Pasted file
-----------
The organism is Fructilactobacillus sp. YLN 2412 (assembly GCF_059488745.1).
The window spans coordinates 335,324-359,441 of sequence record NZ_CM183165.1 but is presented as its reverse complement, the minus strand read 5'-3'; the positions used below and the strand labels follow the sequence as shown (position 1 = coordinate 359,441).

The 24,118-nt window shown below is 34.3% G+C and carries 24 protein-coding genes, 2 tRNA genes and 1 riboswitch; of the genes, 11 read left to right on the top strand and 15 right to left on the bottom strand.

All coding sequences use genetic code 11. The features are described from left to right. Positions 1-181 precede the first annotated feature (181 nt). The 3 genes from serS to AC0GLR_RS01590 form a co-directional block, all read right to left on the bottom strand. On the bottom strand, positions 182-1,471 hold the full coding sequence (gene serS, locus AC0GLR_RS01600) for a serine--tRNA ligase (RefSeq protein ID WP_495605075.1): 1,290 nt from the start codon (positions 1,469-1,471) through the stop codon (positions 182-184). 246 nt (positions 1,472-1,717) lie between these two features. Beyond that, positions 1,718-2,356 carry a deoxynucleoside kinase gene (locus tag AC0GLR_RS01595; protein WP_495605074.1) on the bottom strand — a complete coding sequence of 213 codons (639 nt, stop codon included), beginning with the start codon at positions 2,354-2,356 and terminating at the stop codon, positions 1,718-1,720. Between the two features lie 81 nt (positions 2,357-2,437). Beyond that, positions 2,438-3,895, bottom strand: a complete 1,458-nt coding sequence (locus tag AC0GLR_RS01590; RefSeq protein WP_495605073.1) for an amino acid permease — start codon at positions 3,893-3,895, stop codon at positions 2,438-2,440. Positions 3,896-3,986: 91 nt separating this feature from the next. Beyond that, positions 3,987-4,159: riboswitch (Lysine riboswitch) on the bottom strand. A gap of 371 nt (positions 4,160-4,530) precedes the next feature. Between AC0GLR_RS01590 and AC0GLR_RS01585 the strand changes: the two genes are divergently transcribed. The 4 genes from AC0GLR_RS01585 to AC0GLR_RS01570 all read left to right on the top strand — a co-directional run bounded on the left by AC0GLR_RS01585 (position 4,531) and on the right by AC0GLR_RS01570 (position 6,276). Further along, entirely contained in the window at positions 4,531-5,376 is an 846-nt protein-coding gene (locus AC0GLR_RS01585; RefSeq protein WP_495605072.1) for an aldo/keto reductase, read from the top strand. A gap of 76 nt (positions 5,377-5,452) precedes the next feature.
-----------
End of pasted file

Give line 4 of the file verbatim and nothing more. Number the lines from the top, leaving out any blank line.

All coding sequences use genetic code 11. The features are described from left to right. Positions 1-181 precede the first annotated feature (181 nt). The 3 genes from serS to AC0GLR_RS01590 form a co-directional block, all read right to left on the bottom strand. On the bottom strand, positions 182-1,471 hold the full coding sequence (gene serS, locus AC0GLR_RS01600) for a serine--tRNA ligase (RefSeq protein ID WP_495605075.1): 1,290 nt from the start codon (positions 1,469-1,471) through the stop codon (positions 182-184). 246 nt (positions 1,472-1,717) lie between these two features. Beyond that, positions 1,718-2,356 carry a deoxynucleoside kinase gene (locus tag AC0GLR_RS01595; protein WP_495605074.1) on the bottom strand — a complete coding sequence of 213 codons (639 nt, stop codon included), beginning with the start codon at positions 2,354-2,356 and terminating at the stop codon, positions 1,718-1,720. Between the two features lie 81 nt (positions 2,357-2,437). Beyond that, positions 2,438-3,895, bottom strand: a complete 1,458-nt coding sequence (locus tag AC0GLR_RS01590; RefSeq protein WP_495605073.1) for an amino acid permease — start codon at positions 3,893-3,895, stop codon at positions 2,438-2,440. Positions 3,896-3,986: 91 nt separating this feature from the next. Beyond that, positions 3,987-4,159: riboswitch (Lysine riboswitch) on the bottom strand. A gap of 371 nt (positions 4,160-4,530) precedes the next feature. Between AC0GLR_RS01590 and AC0GLR_RS01585 the strand changes: the two genes are divergently transcribed. The 4 genes from AC0GLR_RS01585 to AC0GLR_RS01570 all read left to right on the top strand — a co-directional run bounded on the left by AC0GLR_RS01585 (position 4,531) and on the right by AC0GLR_RS01570 (position 6,276). Further along, entirely contained in the window at positions 4,531-5,376 is an 846-nt protein-coding gene (locus AC0GLR_RS01585; RefSeq protein WP_495605072.1) for an aldo/keto reductase, read from the top strand. A gap of 76 nt (positions 5,377-5,452) precedes the next feature.